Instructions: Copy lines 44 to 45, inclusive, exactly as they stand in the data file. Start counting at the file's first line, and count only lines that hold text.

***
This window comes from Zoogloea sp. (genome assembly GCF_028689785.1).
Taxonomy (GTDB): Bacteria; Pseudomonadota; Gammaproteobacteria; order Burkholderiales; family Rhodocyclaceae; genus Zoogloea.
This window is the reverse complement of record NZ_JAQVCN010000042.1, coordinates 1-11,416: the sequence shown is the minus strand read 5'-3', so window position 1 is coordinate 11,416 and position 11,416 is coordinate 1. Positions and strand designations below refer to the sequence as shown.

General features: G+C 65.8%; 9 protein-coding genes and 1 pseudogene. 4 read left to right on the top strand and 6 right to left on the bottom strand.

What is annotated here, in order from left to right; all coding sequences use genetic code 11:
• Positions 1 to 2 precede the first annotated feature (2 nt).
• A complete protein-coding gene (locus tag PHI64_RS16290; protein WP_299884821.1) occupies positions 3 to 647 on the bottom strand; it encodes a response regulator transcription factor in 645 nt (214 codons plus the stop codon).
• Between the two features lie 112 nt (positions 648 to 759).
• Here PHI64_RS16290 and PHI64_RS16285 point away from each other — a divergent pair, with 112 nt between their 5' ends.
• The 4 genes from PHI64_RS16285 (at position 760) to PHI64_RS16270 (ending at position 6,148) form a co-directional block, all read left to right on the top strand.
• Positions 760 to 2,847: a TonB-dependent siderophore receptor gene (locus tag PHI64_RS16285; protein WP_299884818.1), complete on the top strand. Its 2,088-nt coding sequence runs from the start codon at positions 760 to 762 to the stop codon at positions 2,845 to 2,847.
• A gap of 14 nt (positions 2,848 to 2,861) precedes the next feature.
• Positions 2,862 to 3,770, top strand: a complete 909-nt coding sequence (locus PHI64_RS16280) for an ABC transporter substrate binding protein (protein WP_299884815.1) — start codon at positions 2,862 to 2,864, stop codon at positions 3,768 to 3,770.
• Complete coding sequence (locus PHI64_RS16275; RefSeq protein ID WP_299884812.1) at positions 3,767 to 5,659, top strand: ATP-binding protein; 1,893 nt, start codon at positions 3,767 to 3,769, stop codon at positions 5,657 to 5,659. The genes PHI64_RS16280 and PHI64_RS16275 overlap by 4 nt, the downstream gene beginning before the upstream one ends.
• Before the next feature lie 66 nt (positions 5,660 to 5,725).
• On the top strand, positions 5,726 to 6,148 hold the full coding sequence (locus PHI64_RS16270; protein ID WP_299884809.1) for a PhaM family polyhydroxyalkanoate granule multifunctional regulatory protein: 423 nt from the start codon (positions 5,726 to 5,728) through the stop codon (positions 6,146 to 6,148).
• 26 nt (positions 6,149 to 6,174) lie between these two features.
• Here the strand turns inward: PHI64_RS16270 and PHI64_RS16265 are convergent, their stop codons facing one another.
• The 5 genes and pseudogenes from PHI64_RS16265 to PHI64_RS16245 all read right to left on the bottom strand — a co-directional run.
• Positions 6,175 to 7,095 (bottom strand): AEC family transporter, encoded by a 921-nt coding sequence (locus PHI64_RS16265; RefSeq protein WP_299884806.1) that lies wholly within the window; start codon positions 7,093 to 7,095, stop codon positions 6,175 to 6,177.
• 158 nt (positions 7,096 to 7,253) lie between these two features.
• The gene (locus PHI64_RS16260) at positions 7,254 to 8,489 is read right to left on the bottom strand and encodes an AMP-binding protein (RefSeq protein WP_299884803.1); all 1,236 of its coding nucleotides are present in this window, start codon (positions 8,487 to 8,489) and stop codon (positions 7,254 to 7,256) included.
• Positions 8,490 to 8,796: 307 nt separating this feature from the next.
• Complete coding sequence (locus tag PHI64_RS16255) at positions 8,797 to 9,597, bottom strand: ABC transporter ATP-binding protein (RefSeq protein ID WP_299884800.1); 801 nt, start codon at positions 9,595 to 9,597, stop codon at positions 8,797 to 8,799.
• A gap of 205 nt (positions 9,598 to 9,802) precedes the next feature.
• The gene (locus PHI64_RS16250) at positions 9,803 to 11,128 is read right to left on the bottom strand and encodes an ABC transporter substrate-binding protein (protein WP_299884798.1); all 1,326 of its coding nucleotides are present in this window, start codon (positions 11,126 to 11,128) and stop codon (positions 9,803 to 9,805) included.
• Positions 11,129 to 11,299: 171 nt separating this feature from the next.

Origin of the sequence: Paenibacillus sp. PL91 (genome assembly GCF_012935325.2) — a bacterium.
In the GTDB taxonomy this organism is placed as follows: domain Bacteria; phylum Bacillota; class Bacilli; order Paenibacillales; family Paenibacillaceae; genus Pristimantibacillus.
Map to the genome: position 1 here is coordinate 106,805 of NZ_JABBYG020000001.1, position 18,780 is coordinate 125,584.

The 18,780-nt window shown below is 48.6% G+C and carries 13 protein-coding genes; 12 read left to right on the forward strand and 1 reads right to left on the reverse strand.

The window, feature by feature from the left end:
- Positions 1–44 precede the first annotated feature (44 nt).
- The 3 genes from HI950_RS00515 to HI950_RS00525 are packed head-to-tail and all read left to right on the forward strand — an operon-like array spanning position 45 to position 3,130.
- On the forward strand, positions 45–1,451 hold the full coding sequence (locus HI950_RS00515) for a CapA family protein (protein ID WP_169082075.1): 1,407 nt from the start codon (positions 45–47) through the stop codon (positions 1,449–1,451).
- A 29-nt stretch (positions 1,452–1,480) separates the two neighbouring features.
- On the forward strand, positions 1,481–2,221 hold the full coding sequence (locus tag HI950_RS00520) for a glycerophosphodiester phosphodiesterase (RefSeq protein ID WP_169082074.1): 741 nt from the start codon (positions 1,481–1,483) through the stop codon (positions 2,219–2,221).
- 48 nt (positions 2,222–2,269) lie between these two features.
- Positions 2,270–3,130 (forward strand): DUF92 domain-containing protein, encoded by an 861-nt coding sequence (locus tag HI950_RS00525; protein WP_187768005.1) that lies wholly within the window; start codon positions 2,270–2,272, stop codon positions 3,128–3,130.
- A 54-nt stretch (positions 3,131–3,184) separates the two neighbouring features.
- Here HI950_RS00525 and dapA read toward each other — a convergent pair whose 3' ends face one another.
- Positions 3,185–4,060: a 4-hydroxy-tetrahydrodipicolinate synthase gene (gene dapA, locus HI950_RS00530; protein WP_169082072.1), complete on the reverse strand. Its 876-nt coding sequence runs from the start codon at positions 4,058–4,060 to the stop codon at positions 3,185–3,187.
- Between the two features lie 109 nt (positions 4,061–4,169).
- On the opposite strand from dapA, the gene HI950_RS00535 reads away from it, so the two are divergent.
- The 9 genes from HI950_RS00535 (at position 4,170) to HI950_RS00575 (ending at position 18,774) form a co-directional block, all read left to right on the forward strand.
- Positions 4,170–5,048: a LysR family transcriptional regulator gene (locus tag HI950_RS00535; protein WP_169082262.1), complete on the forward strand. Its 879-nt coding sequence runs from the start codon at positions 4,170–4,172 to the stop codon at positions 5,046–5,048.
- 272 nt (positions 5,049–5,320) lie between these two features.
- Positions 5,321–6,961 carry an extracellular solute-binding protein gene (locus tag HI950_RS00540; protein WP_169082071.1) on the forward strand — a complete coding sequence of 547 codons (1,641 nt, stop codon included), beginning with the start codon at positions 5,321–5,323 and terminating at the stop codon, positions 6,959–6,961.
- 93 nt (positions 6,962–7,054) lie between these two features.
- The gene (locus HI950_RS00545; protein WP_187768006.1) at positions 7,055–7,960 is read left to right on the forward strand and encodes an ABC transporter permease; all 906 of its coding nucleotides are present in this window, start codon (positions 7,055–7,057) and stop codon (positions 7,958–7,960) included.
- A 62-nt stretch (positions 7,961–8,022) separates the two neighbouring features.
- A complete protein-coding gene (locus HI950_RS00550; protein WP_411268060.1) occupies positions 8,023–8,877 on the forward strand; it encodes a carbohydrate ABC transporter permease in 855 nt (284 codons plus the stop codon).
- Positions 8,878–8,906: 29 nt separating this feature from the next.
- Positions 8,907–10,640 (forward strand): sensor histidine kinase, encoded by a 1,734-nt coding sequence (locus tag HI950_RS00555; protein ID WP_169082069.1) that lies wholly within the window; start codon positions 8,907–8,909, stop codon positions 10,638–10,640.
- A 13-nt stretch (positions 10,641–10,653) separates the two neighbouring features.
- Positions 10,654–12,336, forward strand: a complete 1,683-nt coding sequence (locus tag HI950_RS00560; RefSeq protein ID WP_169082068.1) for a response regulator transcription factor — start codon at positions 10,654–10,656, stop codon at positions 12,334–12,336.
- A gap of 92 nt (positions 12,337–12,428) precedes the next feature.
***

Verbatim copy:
- On the opposite strand from dapA, the gene HI950_RS00535 reads away from it, so the two are divergent.
- The 9 genes from HI950_RS00535 (at position 4,170) to HI950_RS00575 (ending at position 18,774) form a co-directional block, all read left to right on the forward strand.